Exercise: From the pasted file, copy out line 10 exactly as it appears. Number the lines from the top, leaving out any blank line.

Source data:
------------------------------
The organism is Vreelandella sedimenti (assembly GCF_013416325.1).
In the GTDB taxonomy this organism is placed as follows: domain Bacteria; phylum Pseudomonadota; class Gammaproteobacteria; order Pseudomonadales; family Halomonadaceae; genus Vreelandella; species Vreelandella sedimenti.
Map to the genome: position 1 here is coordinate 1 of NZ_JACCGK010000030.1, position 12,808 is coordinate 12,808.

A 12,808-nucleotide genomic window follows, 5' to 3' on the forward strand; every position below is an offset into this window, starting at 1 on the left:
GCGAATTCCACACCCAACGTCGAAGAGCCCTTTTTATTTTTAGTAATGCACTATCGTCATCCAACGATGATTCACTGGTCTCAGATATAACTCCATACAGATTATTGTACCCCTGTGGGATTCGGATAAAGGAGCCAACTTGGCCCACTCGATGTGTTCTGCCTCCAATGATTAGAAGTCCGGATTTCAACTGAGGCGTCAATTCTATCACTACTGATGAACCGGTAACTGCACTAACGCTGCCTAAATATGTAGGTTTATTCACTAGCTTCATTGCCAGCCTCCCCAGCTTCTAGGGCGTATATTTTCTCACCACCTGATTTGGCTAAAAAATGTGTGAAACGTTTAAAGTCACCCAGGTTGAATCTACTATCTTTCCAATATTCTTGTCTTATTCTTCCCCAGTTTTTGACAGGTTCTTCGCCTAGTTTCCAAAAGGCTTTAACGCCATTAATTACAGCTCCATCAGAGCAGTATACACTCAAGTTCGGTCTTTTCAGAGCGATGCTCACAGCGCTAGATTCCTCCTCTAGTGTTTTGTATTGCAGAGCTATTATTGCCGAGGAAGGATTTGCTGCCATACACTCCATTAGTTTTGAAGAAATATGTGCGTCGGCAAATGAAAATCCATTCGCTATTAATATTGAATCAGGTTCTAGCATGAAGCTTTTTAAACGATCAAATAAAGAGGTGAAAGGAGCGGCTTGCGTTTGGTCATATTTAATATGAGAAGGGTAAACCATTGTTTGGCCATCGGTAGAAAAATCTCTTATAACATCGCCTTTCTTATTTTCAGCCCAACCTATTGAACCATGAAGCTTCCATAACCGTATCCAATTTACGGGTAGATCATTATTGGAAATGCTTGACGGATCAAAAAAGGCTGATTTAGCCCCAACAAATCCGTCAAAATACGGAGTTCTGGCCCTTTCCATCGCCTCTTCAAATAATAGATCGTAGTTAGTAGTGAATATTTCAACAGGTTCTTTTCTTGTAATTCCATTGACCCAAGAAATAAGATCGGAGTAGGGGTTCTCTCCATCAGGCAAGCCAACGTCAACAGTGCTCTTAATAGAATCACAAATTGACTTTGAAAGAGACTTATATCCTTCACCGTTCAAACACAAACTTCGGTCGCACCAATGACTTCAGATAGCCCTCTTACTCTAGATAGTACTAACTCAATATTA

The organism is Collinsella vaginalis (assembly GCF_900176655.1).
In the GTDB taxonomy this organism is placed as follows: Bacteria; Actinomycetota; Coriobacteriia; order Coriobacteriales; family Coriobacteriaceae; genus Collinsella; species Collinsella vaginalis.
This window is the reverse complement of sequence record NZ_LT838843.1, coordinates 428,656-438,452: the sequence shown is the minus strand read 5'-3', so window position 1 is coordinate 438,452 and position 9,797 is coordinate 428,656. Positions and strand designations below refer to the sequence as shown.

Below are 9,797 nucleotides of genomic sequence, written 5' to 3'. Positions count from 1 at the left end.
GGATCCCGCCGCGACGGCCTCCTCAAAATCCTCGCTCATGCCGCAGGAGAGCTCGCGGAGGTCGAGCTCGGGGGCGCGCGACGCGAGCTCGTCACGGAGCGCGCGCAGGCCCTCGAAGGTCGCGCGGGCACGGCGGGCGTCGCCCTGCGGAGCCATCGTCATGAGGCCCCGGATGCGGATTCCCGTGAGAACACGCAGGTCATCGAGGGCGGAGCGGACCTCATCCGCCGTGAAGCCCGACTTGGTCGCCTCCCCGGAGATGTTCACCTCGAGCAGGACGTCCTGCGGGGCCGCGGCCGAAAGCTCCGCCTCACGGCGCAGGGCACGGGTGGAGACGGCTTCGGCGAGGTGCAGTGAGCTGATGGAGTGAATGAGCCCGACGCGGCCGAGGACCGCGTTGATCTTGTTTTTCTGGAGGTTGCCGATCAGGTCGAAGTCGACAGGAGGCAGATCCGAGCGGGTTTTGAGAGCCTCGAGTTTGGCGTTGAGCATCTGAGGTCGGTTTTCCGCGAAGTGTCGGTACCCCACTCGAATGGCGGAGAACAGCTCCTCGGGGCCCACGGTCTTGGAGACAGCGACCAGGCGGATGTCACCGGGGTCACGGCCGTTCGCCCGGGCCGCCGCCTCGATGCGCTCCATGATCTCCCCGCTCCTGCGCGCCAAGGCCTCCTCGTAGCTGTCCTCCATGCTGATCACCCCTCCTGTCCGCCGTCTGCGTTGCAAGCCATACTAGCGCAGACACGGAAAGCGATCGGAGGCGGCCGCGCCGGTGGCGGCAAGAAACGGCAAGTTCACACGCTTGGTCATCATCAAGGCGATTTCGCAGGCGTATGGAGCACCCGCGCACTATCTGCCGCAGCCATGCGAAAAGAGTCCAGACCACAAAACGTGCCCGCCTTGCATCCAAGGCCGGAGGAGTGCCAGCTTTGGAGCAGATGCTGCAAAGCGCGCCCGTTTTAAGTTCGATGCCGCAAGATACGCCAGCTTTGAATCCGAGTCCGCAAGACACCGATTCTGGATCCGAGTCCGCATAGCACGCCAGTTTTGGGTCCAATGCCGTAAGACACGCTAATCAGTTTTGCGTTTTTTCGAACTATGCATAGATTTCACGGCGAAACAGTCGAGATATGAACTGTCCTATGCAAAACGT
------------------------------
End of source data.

GGATCCCGCCGCGACGGCCTCCTCAAAATCCTCGCTCATGCCGCAGGAGAGCTCGCGGAGGTCGAGCTCGGGGGCGCGCGACGCGAGCTCGTCACGGAGCGCGCGCAGGCCCTCGAAGGTCGCGCGGGCACGGCGGGCGTCGCCCTGCGGAGCCATCGTCATGAGGCCCCGGATGCGGATTCCCGTGAGAACACGCAGGTCATCGAGGGCGGAGCGGACCTCATCCGCCGTGAAGCCCGACTTGGTCGCCTCCCCGGAGATGTTCACCTCGAGCAGGACGTCCTGCGGGGCCGCGGCCGAAAGCTCCGCCTCACGGCGCAGGGCACGGGTGGAGACGGCTTCGGCGAGGTGCAGTGAGCTGATGGAGTGAATGAGCCCGACGCGGCCGAGGACCGCGTTGATCTTGTTTTTCTGGAGGTTGCCGATCAGGTCGAAGTCGACAGGAGGCAGATCCGAGCGGGTTTTGAGAGCCTCGAGTTTGGCGTTGAGCATCTGAGGTCGGTTTTCCGCGAAGTGTCGGTACCCCACTCGAATGGCGGAGAACAGCTCCTCGGGGCCCACGGTCTTGGAGACAGCGACCAGGCGGATGTCACCGGGGTCACGGCCGTTCGCCCGGGCCGCCGCCTCGATGCGCTCCATGATCTCCCCGCTCCTGCGCGCCAAGGCCTCCTCGTAGCTGTCCTCCATGCTGATCACCCCTCCTGTCCGCCGTCTGCGTTGCAAGCCATACTAGCGCAGACACGGAAAGCGATCGGAGGCGGCCGCGCCGGTGGCGGCAAGAAACGGCAAGTTCACACGCTTGGTCATCATCAAGGCGATTTCGCAGGCGTATGGAGCACCCGCGCACTATCTGCCGCAGCCATGCGAAAAGAGTCCAGACCACAAAACGTGCCCGCCTTGCATCCAAGGCCGGAGGAGTGCCAGCTTTGGAGCAGATGCTGCAAAGCGCGCCCGTTTTAAGTTCGATGCCGCAAGATACGCCAGCTTTGAATCCGAGTCCGCAAGACACCGATTCTGGATCCGAGTCCGCATAGCACGCCAGTTTTGGGTCCAATGCCGTAAGACACGCTAATCAGTTTTGCGTTTTTTCGAACTATGCATAGATTTCACGGCGAAACAGTCGAGATATGAACTGTCCTATGCAAAACGT